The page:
Jeremy Cline
That's really interesting, because I think a lot of people think that - they just think that they can't have the conversation. It's you're either in it or you're not in it and you've got to go from one or the other, and there's not necessarily a halfway point.

Hanna Ciepiela
Absolutely. And I mean, I felt - my goodness - I felt so trapped, like beyond... I just could not see a way out. And yeah, actually, when the conversation happened, I think that if you're, you know, if you can do your job and you're skilled at your job, and you've got something to offer, I think there are often ways - it's always important to remember that you're actually offering something to the company, as well as the company's offering you something, and that there are often ways of working around that to find a solution that works for both.

Jeremy Cline
So can you tell me a bit about that conversation and what were you thinking when you went in? Did you go in with a plan of saying, I want to stop, or can you offer me consultancy? Or was it a case of look, this isn't working out and you just kind of then got offered the consultancy?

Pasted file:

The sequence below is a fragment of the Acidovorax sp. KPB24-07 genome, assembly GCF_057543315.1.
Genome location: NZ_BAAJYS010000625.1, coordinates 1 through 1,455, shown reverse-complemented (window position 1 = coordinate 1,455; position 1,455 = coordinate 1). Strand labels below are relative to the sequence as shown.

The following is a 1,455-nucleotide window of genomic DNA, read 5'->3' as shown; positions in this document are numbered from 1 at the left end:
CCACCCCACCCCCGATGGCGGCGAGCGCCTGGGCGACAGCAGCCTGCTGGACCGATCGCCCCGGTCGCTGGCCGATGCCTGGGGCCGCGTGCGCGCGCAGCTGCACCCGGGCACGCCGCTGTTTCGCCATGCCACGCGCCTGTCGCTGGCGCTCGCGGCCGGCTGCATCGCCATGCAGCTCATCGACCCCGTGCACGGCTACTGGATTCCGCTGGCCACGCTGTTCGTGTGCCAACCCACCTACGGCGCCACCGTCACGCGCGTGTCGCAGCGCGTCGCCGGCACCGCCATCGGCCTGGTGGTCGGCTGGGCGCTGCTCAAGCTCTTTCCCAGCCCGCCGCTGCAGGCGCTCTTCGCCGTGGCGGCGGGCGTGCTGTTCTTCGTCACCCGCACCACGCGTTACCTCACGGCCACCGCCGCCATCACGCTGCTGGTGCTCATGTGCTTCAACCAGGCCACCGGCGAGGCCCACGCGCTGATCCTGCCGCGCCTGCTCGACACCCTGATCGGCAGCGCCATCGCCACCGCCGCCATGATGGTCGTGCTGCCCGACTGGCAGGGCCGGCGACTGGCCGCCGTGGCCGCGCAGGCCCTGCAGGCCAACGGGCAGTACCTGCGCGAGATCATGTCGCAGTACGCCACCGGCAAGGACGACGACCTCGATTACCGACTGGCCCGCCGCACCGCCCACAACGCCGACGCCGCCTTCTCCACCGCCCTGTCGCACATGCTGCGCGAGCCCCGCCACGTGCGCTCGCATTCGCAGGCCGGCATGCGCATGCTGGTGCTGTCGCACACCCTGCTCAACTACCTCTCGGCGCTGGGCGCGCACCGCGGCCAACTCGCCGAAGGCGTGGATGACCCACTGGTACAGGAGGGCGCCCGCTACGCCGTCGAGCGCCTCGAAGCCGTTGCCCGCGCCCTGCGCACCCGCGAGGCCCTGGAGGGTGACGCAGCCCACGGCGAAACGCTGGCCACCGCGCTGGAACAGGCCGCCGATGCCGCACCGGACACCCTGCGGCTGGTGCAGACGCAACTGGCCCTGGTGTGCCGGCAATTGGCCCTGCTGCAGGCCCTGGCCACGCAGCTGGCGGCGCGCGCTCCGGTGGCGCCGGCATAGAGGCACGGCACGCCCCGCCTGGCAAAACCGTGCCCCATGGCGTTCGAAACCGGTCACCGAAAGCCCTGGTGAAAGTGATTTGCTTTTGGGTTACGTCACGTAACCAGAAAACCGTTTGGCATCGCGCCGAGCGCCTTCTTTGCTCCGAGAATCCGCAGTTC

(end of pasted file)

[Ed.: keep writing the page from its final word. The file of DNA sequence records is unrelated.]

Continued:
Hanna Ciepiela
Yeah, well when I went part time a while ago we'd already had the conversation that I was finding that the balance wasn't working for me and that I needed to step back. So I'd initially gone part time off the back of a quite light conversation about it, but then after going full time again and then really needing to step away, I was quite honest. And I just said - I mean, I was very fortunate that I get on very well with my boss, and we could have quite an honest conversation - but I just said look I can't do this, I just can't sustain it. I need to make a change. And also I was very honest with them. I said, I'm not serving you well, because you know, I feel like I'm not delivering. Because to me that's very, very important. I need to feel that I'm offering value to whoever I'm working for whether it's my own personal clients or an organisation - anyone - I have to do that within myself to feel comfy and happy. So I was very honest. And I think that honesty is a very important thing. Because at the end of the day, it's just two humans having a conversation and sometimes when you're honest, that can open up many more options, actually.